Further along the trail, you pass a railroad bridge over the river that is still being used for freight traffic,and soon after that you see the remains of another bridge that used to exist in the past. Today, all you see of the second bridge are the remains of the piers running from one side of the Potomac river to the other.
This part of the trail has a different feel from the sections that we usually go to. The woods feel deeper. It could be so because the area is lightly populated compared to the places closer to Washington, DC. The trail is also very wide, and in good shape.
Having started early, we also encountered very few people on the trail initially. But there were many more people on the trail when we were returning – including the bikers.
On our way back, we crossed over the Conococheague Creek Aqueduct and continued our walk for a short distance to the other side of the creek. We proceeded to mile 100 of the towpath.
The entire trial is 184.5 miles in length.
We walked a little further on the towpath, and then started to make our way back to the parking lot.
The picture below was taken from the aqueduct on our way back.You can see where the Conococheague creek and the Potomac river meet, and, if you expand the picture, you can see the difference in the color of the water of the river and the creek. The river was very muddy because of recent rains. The bridge in the picture carries US Route 11 across the Potomac river between Maryland and West Virginia.
This is a picture of Cushwa Basin at Williamsport taken from the trail. The parking lot that provided the closest access to the trail used to be on the left side of the picture. The closest access today is now from the parking lot on the right side of this picture. That parking area is new. The buildings in the picture are a part of the C&O Canal National Park. The building on the right is a museum. It was not open when we visited. The National Park Service is building a new park headquarters in Williamsport at this time.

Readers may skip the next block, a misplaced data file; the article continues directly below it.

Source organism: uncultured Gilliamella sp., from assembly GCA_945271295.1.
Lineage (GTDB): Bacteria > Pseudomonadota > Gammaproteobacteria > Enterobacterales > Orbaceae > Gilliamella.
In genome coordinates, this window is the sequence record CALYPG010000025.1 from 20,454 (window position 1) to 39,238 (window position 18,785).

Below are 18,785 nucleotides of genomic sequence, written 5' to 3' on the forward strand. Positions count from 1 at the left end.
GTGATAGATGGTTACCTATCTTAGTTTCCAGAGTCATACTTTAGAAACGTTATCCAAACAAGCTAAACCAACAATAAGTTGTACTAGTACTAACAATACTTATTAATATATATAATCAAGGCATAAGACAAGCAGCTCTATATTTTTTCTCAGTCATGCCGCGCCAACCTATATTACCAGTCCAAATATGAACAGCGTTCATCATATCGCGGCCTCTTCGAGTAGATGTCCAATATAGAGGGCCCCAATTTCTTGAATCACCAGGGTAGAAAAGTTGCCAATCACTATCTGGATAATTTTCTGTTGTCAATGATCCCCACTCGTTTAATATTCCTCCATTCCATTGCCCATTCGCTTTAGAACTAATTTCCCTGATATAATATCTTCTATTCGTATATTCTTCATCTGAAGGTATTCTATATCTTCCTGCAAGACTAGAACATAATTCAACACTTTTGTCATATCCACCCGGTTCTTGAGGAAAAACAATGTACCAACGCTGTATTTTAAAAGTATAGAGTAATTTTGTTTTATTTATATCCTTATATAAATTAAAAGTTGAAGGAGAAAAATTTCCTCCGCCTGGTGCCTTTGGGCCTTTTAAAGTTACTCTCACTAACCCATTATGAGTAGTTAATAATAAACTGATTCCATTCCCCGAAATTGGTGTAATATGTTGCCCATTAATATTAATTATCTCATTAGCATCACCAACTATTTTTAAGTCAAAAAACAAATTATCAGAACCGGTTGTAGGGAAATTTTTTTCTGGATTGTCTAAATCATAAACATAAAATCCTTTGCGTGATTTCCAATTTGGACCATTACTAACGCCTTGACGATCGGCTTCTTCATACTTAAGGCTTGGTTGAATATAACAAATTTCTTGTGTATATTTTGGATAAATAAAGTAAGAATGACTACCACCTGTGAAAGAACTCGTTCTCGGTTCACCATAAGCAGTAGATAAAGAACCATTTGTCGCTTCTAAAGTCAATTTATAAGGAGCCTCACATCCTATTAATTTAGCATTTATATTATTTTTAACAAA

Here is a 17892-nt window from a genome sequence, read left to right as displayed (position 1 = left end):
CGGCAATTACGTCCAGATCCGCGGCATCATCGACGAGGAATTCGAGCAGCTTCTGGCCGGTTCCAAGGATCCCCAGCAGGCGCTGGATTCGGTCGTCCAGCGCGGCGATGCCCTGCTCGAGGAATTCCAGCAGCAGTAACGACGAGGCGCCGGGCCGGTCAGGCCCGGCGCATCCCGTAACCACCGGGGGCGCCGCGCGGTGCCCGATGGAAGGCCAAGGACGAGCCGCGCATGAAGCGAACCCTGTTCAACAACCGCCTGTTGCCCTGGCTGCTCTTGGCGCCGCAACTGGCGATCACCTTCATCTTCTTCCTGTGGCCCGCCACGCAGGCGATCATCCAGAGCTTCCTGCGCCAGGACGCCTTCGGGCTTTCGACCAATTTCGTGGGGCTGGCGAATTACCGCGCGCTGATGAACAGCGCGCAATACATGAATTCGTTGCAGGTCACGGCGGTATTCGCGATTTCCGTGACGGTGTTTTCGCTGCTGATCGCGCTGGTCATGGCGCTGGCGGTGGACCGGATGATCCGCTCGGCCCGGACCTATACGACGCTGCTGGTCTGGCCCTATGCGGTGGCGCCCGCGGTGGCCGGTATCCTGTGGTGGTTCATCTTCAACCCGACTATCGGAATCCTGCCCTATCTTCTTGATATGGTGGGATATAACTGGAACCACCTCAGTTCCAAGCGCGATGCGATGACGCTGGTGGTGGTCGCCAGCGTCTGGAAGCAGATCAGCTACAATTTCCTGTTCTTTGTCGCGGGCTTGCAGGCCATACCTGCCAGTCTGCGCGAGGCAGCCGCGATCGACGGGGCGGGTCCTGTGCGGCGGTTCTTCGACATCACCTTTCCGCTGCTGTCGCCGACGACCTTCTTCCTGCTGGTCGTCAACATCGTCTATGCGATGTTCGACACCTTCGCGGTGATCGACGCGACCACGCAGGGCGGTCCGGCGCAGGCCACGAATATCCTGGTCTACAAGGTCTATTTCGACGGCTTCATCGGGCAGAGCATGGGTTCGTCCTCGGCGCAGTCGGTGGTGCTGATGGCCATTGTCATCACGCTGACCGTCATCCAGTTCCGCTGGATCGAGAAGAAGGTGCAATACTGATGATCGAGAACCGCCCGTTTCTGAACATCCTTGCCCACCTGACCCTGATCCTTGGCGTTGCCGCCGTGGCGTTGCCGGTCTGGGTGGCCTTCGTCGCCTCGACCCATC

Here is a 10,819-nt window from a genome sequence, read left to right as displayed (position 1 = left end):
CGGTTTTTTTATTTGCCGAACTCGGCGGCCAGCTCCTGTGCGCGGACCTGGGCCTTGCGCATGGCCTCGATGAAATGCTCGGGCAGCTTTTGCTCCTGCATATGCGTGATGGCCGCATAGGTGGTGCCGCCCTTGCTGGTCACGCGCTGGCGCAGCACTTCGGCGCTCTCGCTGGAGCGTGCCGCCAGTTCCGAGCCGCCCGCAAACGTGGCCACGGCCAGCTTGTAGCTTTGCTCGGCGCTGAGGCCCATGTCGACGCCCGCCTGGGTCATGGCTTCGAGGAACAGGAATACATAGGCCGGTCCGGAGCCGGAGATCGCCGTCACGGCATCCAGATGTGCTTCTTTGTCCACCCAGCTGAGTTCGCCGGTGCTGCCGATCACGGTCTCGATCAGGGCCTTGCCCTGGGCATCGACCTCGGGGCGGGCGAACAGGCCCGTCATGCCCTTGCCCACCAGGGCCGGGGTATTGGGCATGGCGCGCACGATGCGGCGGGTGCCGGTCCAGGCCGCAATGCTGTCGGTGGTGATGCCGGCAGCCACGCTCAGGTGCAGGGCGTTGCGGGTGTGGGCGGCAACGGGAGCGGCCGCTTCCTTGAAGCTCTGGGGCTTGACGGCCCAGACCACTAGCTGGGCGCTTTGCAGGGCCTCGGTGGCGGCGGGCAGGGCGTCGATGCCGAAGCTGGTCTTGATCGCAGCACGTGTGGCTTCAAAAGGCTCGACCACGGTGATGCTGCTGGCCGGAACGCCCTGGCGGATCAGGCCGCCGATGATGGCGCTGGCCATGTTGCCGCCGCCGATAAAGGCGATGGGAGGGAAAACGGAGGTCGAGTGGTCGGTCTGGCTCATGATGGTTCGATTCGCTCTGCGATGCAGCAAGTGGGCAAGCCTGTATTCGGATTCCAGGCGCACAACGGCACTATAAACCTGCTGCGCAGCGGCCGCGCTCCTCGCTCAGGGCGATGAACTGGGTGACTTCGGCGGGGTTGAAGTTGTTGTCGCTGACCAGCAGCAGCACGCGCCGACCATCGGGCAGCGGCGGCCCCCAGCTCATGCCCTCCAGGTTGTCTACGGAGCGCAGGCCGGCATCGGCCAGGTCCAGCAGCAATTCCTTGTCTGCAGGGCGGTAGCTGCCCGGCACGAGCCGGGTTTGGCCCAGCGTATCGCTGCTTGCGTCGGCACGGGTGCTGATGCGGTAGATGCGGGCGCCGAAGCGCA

This is a picture of the Cushwa Basin during the days when it was operational. The basin had place for boats to load and unload without impeding canal traffic. It also allowed boats to turn around.
After returning to the car, we drove over to the parking lot that was closer to the aqueduct itself so that I could examine it more closely. It has an interesting look to it.The newly reconstructed side of the aqueduct is actually made of concrete, and it is painted on its inner side to look like wood.
Since we had started the walk early, we also finished it quite early in the morning. We still had a long drive to get back home. But we still got back well before noon.
The day turned out to be tiring – as predicted! We actually spent three hours talking to the kids! This was followed by another session talking to some of our friends. For some reason, I had a craving for food from Checkers that evening. (Yeah, my cravings do not necessarily lean towards fine dining!) We drove over to the local franchise after the last chat session and picked up some sandwiches to bring home. They had a sale – two sandwiches for four dollars! It was the cheapest father’s day treat. We watched some TV and went to bed early, quite exhausted. Enjoyed the day!